SARS fears spur stronger measures
Beijing closes movie houses; Toronto fights travel warning.
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"There are two things you don't mess with when it comes to the Chinese - money and health," says a Western expert here. "This situation is affecting both."Skip to next paragraph
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This weekend, former President Jiang Zemin - still a very powerful figure in China - weighed in on a crisis that developed when he was at the nation's helm. The Communist Party is "highly responsible" for the people's welfare, he said.
Until a few days ago, only President Hu Jintao and Premier Wen Jiabao were identified among top leaders as saying anything about a disease that has brought unexpected waves of anger and distrust among people in Beijing. Now, most of the nine Standing Committee members have had themselves identified as saying something supportive about efforts to stop SARS.
Since April 20, China has taken an pro-active approach to SARS, after weeks spent denying a problem. Informed sources here say that Beijing officials knew months ago that SARS had reached their city from south China.
Many were individuals seeking treatment in Beijing. Yet rather than interrupt or alarm top party officials on the eve of the annual People's Congress in March, sources say, information about the illness was kept quiet, and some officials hoped the problem would disappear. As it did not, and as cases began to spread, worries mounted at high levels for weeks over a crisis that began to slide into a cover-up.
According to the Washington Post Sunday, Messrs. Hu and Wen were not informed early, though Jia Qinglin, former Beijing Party Secretary and one of the nine top Standing Committee officials, was.
Some China watchers speculate that a faction loyal to former President Jiang may be readying themselves to attack Hu and Wen once the SARS crisis is over. Others feel the two new leaders - who came to power on March 19 - can use the crisis to shake up the system.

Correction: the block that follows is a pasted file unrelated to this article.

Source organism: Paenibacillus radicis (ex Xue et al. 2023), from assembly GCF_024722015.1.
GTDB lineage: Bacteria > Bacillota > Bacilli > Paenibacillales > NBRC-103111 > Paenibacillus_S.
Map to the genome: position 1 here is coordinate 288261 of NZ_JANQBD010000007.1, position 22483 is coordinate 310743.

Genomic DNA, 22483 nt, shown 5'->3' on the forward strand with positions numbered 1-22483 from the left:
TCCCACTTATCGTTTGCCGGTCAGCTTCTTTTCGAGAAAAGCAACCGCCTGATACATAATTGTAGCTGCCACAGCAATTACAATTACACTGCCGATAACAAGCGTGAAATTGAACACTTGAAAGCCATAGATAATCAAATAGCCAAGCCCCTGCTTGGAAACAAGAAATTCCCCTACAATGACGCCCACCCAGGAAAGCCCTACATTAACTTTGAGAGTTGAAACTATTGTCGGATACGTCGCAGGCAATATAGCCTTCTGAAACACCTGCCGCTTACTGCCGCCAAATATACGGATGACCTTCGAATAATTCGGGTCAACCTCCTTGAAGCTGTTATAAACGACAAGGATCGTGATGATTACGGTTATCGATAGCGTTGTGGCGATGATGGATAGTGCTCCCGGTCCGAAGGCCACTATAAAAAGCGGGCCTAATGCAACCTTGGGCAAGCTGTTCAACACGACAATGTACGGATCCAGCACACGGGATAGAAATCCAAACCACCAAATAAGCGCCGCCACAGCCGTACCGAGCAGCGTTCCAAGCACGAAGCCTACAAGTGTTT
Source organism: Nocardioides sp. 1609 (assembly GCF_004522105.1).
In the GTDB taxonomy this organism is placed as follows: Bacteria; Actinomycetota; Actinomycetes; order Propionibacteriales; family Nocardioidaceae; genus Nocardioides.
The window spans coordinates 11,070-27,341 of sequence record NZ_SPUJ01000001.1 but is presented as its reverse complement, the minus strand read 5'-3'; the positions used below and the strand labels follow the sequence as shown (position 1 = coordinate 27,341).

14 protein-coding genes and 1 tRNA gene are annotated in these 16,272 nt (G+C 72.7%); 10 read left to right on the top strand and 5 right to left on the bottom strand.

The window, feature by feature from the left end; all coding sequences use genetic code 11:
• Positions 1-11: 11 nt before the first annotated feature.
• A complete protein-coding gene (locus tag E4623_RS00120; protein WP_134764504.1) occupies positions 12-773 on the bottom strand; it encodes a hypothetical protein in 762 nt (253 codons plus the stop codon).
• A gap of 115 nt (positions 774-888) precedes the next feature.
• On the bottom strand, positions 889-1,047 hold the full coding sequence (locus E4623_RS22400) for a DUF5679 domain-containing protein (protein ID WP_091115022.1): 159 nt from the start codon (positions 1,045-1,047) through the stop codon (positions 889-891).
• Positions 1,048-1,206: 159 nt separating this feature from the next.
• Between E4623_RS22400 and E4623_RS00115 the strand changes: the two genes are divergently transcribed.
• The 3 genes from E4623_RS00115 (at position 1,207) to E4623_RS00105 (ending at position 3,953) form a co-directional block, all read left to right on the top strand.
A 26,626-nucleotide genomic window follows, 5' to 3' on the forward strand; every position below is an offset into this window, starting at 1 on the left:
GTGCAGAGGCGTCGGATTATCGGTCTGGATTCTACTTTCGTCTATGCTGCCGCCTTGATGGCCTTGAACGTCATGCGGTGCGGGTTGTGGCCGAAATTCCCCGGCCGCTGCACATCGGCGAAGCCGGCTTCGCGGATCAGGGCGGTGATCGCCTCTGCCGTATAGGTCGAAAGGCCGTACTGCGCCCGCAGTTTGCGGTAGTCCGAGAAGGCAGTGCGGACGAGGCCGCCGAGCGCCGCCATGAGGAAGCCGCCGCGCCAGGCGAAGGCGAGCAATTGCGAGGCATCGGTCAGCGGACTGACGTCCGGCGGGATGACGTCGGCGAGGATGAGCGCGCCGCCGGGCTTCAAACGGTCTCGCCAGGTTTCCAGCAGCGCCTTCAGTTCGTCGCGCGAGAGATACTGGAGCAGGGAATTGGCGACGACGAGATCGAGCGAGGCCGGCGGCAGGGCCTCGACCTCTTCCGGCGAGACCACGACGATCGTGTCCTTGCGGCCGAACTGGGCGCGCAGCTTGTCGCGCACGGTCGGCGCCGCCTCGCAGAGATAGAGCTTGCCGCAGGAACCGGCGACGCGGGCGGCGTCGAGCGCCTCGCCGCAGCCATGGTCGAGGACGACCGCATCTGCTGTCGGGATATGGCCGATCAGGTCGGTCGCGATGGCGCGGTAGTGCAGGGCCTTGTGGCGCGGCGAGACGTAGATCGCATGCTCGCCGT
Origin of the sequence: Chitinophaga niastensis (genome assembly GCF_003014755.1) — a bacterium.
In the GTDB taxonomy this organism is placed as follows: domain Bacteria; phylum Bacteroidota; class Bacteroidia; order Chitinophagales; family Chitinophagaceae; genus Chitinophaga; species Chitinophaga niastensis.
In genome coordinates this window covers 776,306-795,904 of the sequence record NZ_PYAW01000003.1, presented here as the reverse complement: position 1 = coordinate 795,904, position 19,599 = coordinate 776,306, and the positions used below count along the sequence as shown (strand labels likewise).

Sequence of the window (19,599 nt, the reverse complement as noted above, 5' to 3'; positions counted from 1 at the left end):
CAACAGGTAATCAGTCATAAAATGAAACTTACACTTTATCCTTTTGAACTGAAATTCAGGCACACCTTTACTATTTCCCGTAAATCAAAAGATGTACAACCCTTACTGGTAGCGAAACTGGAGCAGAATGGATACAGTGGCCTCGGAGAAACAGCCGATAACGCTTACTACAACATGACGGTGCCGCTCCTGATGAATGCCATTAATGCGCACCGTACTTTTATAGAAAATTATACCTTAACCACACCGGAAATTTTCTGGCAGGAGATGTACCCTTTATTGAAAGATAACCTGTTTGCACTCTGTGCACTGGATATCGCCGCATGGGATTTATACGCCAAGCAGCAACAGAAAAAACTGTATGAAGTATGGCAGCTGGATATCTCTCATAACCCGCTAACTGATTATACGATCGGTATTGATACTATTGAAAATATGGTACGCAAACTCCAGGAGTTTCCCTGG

Meanwhile, daily life in Beijing is dramatically different. Only 10 days ago, Beijingers spoke of SARS as something happening in another country. Sunday, however, the Landau shopping intersection, a heavily traveled zone of fast food spots and computer and department stores - was empty. Beijing International Airport continues to be jammed with departures, but nearly bereft of arrivals.
Most noticeable is a wide array of penetrating medicinal smells in airport departure lounges, elevators, and foyers.
A saleswoman says she came to work as people no one knew were swabbing the floor with a watery mixture. And Dettol, a popular disinfectant, is sold out.
Vegetable shops sell out of white turnips used in Chinese medicine. Migrant workers have headed for the countryside where they hear it is safer. Expatriate students and teachers are departing. Foreign firms hold staff meetings outside. People keep a distance and worry about being ostracized if they sneeze or cough.
Some Chinese parents are ordering offspring to leave crowded dorms here in Beijing, and come home. But those returning may face difficulty reentering life in their hometowns.
"My neighbors told my family that if I came back to live, they would move to other places," reported one young woman who was called home. For now, she is living with friends in a rented room for a 10-day period of quarantine.
• Material from the wires was used in this report.